Fifthly, we must take seriously our embodied physicality in life.  Our bodies are neither to be despised as unspiritual nor merely indulged or worshipped but they are “instruments for righteousness” (Rom 6:13). More specifically, our gendered embodiment, as part of God’s good creation, is internal to our identity and not something incidental to our personhood.  It is a neo-Gnostic spirituality that would tell us that we are ‘trapped’ in the body of the opposite sex or that a union of bodies is not really a union of persons or that gender is immaterial to such unions.  In modern debates about gender or sexuality, the liberal arguments may present on the surface as a celebration of bodily life.  Yet this is quickly undermined as soon as it is asserted that “my gender or the gender of my partner is immaterial.  What counts is…”  Such arguments are a rejection of our concrete creatureliness in order to ground our true being elsewhere.  It becomes the very opposite of a celebration of bodily life.  We need to return to the more robust doctrine of creation provided by the bishops (the ancient ones, that is).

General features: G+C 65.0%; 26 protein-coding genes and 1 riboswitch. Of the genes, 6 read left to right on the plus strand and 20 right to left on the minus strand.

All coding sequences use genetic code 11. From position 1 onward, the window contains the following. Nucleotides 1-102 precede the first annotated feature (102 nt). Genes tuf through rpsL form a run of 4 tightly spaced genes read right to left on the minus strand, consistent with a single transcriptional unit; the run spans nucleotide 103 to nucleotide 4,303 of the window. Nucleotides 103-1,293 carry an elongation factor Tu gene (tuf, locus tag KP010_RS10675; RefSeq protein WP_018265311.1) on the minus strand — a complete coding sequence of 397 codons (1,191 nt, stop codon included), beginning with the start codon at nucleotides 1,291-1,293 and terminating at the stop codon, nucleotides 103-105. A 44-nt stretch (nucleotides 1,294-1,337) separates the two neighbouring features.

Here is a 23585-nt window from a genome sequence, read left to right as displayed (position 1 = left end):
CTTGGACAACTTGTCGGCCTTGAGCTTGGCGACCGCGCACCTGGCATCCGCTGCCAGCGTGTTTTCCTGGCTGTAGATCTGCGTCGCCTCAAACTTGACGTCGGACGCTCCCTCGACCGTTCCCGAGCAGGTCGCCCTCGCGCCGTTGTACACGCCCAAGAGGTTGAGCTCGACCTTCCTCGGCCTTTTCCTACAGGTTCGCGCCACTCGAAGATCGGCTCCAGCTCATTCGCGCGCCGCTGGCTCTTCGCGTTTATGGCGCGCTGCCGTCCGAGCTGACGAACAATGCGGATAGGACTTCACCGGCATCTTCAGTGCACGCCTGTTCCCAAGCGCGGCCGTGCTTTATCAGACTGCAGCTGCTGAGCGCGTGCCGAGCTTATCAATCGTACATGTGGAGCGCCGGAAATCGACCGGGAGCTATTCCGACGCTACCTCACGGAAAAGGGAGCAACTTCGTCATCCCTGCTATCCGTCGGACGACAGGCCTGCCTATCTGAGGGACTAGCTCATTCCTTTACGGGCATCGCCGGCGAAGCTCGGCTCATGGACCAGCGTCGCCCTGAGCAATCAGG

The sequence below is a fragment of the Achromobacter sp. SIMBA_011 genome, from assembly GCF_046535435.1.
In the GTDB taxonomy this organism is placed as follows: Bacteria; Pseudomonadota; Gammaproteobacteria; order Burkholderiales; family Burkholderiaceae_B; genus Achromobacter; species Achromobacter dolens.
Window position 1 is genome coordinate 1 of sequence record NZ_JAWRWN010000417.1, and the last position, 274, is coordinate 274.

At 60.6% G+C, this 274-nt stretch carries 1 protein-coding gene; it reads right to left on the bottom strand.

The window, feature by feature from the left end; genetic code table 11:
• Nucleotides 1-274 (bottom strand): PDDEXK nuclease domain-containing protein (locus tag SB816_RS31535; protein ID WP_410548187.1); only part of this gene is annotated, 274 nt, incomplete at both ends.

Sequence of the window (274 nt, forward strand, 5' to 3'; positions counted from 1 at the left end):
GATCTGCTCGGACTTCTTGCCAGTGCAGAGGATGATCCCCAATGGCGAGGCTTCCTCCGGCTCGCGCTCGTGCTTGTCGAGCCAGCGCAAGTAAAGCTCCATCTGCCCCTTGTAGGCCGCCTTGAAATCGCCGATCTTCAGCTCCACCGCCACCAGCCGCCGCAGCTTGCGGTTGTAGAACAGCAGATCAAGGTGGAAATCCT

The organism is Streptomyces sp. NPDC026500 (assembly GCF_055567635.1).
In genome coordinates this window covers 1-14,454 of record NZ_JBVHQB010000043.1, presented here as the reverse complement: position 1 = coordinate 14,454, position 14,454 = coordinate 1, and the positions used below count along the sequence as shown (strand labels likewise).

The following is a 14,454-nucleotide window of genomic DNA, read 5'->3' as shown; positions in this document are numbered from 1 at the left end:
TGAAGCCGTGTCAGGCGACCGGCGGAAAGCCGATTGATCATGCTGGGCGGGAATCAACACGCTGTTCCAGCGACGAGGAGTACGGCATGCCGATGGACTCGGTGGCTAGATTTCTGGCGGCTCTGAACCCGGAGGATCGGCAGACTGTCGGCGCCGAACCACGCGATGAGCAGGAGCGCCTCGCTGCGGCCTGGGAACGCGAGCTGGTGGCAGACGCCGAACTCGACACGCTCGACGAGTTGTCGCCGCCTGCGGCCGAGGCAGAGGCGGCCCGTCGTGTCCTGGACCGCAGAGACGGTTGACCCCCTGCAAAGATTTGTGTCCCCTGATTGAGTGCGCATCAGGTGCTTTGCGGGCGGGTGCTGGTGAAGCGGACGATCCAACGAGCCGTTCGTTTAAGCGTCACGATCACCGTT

Sixthly, we must take seriously our embodied physicality in worship.  The evangelical wing of the church will more usually emphasize worship as an all-of-life sacrificial service (Rom 12:1).  This is a right application of the creation-redemption union.  But the catholic wing of the church points with equal and justified concern to a right reverence for the sacraments.  It is not more spiritual to bypass the creaturely gifts of water, bread and wine.  It is not more spiritual to close our eyes and disregard the bodily.  Our spiritual life takes shape precisely in our creatureliness and will do so eternally.  This is not a fact to be lamented but celebrated.  These two wings of the church can help each other to live out the creation-redemption link in worship.